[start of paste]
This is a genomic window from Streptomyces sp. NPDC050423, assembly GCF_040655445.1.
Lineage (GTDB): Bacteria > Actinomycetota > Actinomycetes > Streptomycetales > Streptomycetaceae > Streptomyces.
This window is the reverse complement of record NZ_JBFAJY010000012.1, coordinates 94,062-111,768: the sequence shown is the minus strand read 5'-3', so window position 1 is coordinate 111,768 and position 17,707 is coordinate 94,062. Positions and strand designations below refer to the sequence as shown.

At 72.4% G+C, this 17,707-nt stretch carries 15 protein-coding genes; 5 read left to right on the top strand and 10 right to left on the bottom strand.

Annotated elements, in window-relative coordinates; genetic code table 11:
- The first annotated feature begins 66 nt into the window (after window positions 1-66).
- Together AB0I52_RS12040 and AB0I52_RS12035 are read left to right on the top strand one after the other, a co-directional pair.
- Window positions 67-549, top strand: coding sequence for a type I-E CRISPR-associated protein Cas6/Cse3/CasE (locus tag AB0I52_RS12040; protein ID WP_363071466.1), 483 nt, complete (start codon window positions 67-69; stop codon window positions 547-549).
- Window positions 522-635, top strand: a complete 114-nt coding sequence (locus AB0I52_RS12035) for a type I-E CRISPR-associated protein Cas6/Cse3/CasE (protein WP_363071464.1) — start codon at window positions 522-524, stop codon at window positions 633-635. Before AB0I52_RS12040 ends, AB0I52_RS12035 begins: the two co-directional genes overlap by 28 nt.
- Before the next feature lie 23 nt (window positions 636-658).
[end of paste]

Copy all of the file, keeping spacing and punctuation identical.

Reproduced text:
This is a genomic window from Streptomyces sp. NPDC050423, assembly GCF_040655445.1.
Lineage (GTDB): Bacteria > Actinomycetota > Actinomycetes > Streptomycetales > Streptomycetaceae > Streptomyces.
This window is the reverse complement of record NZ_JBFAJY010000012.1, coordinates 94,062-111,768: the sequence shown is the minus strand read 5'-3', so window position 1 is coordinate 111,768 and position 17,707 is coordinate 94,062. Positions and strand designations below refer to the sequence as shown.

At 72.4% G+C, this 17,707-nt stretch carries 15 protein-coding genes; 5 read left to right on the top strand and 10 right to left on the bottom strand.

Annotated elements, in window-relative coordinates; genetic code table 11:
- The first annotated feature begins 66 nt into the window (after window positions 1-66).
- Together AB0I52_RS12040 and AB0I52_RS12035 are read left to right on the top strand one after the other, a co-directional pair.
- Window positions 67-549, top strand: coding sequence for a type I-E CRISPR-associated protein Cas6/Cse3/CasE (locus tag AB0I52_RS12040; protein ID WP_363071466.1), 483 nt, complete (start codon window positions 67-69; stop codon window positions 547-549).
- Window positions 522-635, top strand: a complete 114-nt coding sequence (locus AB0I52_RS12035) for a type I-E CRISPR-associated protein Cas6/Cse3/CasE (protein WP_363071464.1) — start codon at window positions 522-524, stop codon at window positions 633-635. Before AB0I52_RS12040 ends, AB0I52_RS12035 begins: the two co-directional genes overlap by 28 nt.
- Before the next feature lie 23 nt (window positions 636-658).